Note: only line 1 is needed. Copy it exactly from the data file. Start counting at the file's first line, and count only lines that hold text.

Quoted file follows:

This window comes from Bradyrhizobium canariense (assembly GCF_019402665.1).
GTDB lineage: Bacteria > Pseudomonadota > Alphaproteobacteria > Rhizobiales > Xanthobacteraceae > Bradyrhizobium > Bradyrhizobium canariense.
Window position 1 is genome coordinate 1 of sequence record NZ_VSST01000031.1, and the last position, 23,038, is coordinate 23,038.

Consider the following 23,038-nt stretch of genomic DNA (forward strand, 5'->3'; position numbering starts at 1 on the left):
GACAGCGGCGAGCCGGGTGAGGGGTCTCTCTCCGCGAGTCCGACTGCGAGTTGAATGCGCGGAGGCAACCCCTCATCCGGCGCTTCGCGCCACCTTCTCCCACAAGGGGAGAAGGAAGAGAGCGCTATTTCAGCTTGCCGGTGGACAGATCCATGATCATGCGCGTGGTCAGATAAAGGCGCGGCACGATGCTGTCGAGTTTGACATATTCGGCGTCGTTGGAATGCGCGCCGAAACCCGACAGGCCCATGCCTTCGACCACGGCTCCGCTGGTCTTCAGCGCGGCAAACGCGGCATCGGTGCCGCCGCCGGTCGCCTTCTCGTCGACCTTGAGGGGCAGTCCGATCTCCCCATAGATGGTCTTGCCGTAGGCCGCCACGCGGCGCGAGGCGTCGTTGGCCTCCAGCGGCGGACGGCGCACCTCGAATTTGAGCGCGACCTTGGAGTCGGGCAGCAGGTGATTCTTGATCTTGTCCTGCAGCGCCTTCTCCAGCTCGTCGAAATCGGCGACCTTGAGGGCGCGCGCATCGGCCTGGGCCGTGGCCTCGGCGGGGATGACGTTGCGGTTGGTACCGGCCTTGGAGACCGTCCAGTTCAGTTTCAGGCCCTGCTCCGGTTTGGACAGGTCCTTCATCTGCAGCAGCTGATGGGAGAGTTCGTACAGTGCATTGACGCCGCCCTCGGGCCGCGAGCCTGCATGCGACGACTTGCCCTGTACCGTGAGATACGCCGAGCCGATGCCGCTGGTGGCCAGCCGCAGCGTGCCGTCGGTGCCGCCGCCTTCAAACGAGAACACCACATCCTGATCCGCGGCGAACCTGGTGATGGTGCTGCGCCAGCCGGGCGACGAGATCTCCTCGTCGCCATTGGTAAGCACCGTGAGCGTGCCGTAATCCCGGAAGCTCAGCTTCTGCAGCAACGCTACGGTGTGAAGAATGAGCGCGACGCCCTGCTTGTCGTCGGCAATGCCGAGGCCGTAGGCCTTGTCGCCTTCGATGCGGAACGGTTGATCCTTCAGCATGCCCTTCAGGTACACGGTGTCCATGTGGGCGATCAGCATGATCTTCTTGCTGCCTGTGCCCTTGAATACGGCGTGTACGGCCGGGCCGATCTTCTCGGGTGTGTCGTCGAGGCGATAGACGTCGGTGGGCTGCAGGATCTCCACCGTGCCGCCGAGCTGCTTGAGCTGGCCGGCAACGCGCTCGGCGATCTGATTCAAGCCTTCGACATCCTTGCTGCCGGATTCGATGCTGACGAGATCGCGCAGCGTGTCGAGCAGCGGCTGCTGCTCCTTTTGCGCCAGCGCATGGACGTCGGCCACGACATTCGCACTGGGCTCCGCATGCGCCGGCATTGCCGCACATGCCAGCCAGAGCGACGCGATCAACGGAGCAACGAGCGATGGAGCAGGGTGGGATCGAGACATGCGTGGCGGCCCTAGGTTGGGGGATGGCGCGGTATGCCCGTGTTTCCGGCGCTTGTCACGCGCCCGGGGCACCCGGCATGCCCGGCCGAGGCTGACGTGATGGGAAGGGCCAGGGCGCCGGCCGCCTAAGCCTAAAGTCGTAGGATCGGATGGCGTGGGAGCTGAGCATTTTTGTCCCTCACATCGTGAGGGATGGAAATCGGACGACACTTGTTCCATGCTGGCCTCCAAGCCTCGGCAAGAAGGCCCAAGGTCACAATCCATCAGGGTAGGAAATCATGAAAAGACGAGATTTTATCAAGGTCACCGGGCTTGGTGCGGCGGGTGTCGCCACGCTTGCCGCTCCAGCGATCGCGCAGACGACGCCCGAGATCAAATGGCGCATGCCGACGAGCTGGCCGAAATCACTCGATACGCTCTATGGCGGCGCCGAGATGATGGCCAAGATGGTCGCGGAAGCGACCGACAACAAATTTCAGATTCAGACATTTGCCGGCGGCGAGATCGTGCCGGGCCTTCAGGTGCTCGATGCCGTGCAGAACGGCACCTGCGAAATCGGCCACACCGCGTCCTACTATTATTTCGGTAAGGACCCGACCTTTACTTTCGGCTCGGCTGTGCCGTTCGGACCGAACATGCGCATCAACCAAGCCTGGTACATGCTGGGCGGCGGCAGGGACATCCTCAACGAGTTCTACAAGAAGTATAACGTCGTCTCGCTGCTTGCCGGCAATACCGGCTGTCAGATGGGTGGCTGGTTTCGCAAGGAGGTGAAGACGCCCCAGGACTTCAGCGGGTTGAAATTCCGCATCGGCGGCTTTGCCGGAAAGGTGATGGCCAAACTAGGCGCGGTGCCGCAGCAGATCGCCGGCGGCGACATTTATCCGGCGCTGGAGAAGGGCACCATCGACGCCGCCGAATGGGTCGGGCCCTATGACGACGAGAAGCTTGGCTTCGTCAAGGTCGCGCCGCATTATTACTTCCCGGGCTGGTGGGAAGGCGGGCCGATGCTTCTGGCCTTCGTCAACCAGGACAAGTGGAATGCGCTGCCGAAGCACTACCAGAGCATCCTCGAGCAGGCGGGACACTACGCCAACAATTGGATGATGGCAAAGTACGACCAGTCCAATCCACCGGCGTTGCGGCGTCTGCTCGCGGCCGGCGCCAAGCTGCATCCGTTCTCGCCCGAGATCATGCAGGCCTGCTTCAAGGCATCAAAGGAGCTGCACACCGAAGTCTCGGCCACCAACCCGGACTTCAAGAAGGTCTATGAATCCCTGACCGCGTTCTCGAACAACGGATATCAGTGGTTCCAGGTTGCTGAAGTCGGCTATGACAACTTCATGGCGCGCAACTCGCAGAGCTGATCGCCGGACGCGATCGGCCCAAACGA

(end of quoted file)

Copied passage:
This window comes from Bradyrhizobium canariense (assembly GCF_019402665.1).